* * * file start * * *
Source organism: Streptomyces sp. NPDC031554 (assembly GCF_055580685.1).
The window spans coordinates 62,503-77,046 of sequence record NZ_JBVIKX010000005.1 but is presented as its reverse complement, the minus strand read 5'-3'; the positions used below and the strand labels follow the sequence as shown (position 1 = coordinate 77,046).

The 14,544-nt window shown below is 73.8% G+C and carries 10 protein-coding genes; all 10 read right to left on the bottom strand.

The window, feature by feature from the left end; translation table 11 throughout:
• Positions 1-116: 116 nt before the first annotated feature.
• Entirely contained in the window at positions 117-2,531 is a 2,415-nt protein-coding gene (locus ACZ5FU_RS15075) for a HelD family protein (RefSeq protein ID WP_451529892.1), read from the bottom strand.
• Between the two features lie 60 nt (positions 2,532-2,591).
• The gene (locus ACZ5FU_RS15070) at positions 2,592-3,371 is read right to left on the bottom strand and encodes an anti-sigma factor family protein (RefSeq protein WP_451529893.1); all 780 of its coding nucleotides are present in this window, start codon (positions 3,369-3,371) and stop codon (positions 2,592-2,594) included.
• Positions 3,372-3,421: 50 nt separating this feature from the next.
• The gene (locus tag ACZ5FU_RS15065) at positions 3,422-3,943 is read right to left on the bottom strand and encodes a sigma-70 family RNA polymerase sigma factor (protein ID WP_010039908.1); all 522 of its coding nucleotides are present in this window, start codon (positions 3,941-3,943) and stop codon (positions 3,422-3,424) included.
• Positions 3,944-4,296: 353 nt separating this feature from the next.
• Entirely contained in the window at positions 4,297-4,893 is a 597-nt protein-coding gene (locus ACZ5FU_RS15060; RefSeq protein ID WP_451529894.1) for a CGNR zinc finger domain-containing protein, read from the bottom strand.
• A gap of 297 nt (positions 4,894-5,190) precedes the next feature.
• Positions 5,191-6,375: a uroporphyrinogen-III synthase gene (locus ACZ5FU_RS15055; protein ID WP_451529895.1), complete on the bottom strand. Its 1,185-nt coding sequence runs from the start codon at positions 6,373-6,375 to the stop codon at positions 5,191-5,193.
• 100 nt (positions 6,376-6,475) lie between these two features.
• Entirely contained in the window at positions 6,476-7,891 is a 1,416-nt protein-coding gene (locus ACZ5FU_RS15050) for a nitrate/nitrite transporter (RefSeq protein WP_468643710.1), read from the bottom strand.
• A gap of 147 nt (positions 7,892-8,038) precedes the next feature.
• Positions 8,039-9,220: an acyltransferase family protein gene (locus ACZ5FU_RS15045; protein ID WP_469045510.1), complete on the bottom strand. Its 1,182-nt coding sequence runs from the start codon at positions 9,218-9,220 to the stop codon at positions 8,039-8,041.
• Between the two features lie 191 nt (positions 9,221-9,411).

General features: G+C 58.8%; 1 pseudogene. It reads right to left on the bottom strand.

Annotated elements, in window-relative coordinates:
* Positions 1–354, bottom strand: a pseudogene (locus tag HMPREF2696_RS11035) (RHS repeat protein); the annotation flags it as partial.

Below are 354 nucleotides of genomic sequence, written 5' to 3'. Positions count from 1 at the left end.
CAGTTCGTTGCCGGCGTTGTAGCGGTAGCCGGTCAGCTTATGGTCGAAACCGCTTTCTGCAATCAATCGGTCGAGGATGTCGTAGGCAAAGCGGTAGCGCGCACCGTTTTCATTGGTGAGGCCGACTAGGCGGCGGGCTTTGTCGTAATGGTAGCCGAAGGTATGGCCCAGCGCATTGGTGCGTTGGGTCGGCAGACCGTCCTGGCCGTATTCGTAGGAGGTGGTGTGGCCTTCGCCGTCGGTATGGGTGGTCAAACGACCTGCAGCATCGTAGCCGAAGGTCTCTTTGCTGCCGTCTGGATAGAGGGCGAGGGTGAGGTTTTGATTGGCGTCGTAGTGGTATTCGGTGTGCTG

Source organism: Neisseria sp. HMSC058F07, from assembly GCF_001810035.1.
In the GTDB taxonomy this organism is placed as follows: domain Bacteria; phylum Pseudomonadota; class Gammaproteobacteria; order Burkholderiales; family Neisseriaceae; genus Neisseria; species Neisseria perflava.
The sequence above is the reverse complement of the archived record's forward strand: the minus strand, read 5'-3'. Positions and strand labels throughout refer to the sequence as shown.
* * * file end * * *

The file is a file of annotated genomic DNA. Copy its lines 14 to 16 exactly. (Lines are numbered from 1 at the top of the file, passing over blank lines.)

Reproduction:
• Positions 5,191-6,375: a uroporphyrinogen-III synthase gene (locus ACZ5FU_RS15055; protein ID WP_451529895.1), complete on the bottom strand. Its 1,185-nt coding sequence runs from the start codon at positions 6,373-6,375 to the stop codon at positions 5,191-5,193.
• 100 nt (positions 6,376-6,475) lie between these two features.
• Entirely contained in the window at positions 6,476-7,891 is a 1,416-nt protein-coding gene (locus ACZ5FU_RS15050) for a nitrate/nitrite transporter (RefSeq protein WP_468643710.1), read from the bottom strand.